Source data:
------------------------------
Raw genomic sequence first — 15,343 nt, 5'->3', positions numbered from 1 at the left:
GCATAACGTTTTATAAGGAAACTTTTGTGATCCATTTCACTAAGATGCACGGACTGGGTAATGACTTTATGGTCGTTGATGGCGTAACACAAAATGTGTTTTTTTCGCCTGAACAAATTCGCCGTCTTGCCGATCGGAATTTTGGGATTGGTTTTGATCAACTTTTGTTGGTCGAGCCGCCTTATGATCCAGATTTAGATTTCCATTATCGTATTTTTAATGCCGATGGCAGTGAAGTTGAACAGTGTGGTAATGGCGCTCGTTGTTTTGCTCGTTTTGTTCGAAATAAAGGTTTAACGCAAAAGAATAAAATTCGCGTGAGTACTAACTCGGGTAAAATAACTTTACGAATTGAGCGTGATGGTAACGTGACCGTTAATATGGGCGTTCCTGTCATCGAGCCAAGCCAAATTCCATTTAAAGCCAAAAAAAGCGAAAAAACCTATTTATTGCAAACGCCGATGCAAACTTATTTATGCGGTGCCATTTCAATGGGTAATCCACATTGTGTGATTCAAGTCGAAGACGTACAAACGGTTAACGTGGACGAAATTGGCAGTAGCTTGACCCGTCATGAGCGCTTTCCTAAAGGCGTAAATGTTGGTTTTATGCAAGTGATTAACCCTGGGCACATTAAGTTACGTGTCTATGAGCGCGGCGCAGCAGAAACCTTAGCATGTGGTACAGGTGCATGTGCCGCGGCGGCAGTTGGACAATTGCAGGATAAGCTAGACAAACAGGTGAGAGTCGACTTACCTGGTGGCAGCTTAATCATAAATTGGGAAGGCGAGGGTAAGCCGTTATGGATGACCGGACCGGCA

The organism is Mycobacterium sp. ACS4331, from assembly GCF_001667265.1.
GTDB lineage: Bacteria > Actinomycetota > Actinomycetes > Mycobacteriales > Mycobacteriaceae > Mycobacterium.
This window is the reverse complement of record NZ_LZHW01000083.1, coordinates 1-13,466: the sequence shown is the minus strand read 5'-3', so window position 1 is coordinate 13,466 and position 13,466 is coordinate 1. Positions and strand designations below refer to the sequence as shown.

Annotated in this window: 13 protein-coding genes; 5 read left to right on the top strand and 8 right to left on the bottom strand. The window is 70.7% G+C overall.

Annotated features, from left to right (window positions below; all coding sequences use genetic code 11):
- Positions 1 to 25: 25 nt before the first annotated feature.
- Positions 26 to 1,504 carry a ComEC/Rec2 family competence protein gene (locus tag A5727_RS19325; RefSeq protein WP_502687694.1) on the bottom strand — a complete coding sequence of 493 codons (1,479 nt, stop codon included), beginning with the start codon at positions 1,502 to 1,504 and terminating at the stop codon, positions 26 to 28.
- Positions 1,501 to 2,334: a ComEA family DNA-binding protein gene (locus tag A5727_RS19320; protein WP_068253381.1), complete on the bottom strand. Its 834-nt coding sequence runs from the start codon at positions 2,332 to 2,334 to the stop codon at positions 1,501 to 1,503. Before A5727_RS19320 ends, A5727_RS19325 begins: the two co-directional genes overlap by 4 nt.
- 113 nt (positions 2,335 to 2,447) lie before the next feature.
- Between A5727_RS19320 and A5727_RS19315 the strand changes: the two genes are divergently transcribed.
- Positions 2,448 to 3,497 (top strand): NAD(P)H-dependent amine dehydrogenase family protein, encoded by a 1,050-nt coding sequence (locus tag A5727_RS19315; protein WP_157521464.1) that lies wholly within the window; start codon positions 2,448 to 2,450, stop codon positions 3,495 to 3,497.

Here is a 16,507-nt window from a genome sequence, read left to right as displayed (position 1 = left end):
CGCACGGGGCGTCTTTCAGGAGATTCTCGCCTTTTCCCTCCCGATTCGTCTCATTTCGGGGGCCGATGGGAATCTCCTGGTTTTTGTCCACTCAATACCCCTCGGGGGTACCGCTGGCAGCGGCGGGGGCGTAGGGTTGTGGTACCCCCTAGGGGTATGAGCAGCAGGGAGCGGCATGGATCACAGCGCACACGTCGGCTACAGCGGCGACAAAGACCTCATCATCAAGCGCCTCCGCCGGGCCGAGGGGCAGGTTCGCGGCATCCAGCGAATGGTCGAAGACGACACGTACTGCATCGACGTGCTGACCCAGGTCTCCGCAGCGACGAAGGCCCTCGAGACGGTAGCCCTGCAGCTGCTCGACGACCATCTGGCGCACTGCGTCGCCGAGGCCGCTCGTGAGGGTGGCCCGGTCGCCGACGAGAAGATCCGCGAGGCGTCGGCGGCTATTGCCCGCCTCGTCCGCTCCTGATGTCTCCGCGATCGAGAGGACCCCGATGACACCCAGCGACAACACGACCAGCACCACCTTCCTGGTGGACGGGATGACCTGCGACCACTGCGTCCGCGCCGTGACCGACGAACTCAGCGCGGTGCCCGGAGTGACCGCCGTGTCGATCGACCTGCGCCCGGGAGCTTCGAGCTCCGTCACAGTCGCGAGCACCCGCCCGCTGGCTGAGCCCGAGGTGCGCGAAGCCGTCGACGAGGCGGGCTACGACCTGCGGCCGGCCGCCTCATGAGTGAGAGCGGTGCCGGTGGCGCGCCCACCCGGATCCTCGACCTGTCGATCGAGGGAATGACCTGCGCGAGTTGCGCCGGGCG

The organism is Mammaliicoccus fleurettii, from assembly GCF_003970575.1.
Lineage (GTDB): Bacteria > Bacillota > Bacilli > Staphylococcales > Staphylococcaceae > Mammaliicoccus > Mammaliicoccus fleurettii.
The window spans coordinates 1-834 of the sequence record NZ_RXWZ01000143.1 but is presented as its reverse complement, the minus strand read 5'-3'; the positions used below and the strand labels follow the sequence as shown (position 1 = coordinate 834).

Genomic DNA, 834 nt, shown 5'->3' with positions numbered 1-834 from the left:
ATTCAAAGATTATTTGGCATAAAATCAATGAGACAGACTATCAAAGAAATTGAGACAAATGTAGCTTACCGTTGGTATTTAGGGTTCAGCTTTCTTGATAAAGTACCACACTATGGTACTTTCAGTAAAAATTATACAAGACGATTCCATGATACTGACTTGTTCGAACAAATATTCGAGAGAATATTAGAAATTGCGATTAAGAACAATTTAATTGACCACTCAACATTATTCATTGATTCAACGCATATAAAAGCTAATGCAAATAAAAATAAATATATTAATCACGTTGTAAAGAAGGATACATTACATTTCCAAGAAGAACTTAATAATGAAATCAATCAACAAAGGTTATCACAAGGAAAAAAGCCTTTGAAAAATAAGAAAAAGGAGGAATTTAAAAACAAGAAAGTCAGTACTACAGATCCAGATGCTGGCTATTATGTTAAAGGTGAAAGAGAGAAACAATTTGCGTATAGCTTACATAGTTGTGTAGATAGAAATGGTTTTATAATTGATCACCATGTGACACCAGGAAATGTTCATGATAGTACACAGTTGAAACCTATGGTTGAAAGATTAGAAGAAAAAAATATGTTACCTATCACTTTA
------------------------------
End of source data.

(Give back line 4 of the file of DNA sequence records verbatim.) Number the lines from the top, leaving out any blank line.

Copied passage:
GTDB lineage: Bacteria > Actinomycetota > Actinomycetes > Mycobacteriales > Mycobacteriaceae > Mycobacterium.